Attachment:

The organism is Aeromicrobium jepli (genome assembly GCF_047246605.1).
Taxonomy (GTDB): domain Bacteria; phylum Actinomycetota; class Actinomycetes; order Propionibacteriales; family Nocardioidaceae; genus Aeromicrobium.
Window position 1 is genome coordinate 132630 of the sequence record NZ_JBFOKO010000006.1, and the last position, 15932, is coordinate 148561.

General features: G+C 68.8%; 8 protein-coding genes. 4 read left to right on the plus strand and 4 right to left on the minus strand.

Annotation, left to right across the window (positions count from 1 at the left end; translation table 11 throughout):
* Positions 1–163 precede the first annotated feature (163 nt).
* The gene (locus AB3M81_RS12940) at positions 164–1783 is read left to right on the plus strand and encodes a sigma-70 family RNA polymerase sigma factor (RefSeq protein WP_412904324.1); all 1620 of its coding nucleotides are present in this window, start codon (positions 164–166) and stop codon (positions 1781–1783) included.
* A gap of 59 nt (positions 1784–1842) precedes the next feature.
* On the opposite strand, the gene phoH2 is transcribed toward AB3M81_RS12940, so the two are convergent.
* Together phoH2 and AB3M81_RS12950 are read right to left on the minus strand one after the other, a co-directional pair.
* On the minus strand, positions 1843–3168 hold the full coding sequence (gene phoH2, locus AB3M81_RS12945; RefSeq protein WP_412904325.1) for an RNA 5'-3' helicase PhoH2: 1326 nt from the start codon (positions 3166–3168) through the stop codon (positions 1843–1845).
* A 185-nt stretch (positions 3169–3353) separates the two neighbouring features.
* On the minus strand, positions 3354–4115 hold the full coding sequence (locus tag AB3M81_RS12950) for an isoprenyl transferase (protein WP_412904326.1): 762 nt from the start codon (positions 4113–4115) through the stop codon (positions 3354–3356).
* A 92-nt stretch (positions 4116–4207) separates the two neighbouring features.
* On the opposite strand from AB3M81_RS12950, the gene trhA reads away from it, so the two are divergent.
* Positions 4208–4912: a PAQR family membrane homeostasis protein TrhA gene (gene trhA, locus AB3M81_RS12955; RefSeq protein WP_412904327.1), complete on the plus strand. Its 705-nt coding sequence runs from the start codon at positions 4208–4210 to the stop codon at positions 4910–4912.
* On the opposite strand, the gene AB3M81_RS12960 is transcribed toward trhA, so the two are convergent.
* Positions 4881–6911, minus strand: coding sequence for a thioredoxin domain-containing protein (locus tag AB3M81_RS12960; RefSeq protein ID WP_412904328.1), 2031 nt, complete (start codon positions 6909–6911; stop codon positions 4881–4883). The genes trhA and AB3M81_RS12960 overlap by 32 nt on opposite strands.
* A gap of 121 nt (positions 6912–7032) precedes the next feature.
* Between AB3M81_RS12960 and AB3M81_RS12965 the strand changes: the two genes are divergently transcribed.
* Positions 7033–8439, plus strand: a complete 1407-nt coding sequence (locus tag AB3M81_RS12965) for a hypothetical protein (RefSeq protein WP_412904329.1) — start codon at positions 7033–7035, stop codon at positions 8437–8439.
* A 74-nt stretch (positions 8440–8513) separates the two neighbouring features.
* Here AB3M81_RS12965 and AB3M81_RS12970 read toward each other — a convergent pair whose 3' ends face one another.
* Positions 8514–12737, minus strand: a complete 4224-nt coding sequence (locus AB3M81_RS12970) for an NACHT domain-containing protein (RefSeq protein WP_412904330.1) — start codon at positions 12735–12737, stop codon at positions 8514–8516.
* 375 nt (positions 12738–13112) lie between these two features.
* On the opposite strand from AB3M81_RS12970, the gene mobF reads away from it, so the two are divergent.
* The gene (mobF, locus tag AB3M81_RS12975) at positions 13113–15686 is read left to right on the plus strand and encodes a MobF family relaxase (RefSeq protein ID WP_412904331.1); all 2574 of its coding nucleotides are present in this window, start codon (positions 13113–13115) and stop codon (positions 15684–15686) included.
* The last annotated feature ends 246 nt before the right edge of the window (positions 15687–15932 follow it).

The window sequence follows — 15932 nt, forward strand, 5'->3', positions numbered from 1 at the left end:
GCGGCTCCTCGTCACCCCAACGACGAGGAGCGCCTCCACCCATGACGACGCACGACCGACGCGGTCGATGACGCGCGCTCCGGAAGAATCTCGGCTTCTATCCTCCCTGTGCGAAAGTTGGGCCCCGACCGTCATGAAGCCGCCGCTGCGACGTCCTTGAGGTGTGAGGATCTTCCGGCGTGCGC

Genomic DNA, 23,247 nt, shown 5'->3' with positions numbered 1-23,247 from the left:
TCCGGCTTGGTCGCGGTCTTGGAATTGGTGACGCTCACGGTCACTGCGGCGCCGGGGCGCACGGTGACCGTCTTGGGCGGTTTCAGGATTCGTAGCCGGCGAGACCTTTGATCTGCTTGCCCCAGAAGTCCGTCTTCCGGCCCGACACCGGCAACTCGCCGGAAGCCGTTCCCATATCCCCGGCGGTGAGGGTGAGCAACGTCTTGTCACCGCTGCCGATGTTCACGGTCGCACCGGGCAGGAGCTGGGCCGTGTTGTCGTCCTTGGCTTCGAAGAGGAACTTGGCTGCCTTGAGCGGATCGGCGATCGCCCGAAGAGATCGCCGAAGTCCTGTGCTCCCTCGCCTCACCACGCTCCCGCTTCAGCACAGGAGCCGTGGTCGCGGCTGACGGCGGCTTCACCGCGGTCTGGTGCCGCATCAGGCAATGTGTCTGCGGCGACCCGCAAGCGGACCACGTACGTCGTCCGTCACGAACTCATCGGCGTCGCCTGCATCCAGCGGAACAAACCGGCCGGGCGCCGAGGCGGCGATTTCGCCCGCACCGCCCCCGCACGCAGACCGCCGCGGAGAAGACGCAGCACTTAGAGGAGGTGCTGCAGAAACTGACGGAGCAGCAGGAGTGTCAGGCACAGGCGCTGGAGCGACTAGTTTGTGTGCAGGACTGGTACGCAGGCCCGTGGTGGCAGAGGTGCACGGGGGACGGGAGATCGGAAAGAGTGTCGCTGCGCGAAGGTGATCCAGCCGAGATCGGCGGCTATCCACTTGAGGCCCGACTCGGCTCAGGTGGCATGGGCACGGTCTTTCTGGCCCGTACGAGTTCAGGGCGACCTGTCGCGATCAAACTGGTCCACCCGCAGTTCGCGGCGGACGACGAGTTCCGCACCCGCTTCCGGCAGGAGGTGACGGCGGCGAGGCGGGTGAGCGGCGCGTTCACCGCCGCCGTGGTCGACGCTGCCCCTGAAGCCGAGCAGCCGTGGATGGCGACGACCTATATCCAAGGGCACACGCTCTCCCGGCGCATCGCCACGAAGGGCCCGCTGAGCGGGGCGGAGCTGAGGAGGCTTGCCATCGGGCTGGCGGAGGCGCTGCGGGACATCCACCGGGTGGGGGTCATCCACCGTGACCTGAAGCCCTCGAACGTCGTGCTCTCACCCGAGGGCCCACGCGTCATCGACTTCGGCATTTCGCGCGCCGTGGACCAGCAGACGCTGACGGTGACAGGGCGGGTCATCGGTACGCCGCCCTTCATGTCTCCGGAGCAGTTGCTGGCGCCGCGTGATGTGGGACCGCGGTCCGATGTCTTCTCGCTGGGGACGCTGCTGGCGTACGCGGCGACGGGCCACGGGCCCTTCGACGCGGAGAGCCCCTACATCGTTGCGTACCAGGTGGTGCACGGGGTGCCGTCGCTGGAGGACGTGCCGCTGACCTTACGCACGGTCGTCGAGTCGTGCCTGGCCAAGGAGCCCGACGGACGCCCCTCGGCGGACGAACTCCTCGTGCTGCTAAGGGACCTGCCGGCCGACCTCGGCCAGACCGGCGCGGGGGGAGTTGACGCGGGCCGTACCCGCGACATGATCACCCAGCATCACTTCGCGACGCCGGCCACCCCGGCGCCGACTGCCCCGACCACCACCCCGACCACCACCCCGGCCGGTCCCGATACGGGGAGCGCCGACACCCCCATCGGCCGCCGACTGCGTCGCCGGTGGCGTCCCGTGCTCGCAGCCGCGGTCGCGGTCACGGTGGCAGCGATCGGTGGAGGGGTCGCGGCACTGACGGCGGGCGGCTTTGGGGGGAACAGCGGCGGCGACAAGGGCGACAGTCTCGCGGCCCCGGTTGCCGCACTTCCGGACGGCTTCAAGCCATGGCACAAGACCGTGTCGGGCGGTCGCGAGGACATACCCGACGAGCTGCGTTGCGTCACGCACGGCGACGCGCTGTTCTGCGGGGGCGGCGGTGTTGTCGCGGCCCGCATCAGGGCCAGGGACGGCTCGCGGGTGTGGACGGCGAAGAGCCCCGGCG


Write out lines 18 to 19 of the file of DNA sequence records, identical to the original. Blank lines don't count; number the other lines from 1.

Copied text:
* Positions 4881–6911, minus strand: coding sequence for a thioredoxin domain-containing protein (locus tag AB3M81_RS12960; RefSeq protein ID WP_412904328.1), 2031 nt, complete (start codon positions 6909–6911; stop codon positions 4881–4883). The genes trhA and AB3M81_RS12960 overlap by 32 nt on opposite strands.
* A gap of 121 nt (positions 6912–7032) precedes the next feature.